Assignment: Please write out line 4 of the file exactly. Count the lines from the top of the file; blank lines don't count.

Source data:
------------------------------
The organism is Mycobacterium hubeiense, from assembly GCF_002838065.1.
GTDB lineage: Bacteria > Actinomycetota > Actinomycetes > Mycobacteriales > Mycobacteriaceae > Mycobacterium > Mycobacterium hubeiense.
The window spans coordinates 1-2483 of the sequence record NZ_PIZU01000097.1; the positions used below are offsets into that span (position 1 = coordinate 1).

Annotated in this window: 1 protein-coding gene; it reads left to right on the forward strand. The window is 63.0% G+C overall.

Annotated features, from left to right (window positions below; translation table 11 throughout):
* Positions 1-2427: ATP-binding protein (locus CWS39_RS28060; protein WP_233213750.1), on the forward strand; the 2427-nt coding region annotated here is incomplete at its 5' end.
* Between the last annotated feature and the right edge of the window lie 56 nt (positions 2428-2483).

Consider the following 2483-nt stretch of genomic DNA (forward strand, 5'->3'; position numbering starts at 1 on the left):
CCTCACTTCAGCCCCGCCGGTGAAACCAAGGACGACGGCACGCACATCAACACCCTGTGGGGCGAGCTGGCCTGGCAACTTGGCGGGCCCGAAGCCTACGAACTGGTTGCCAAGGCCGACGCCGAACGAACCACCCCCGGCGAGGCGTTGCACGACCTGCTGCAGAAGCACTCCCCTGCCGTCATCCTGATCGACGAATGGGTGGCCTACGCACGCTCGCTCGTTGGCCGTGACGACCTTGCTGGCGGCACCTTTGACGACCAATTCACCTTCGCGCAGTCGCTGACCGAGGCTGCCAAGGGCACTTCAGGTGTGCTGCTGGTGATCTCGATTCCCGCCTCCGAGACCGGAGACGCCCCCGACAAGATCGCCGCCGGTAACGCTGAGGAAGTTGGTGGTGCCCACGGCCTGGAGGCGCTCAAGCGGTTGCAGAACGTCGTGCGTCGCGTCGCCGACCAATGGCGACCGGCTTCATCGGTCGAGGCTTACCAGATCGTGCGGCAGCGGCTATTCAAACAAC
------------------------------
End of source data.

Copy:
Annotated in this window: 1 protein-coding gene; it reads left to right on the forward strand. The window is 63.0% G+C overall.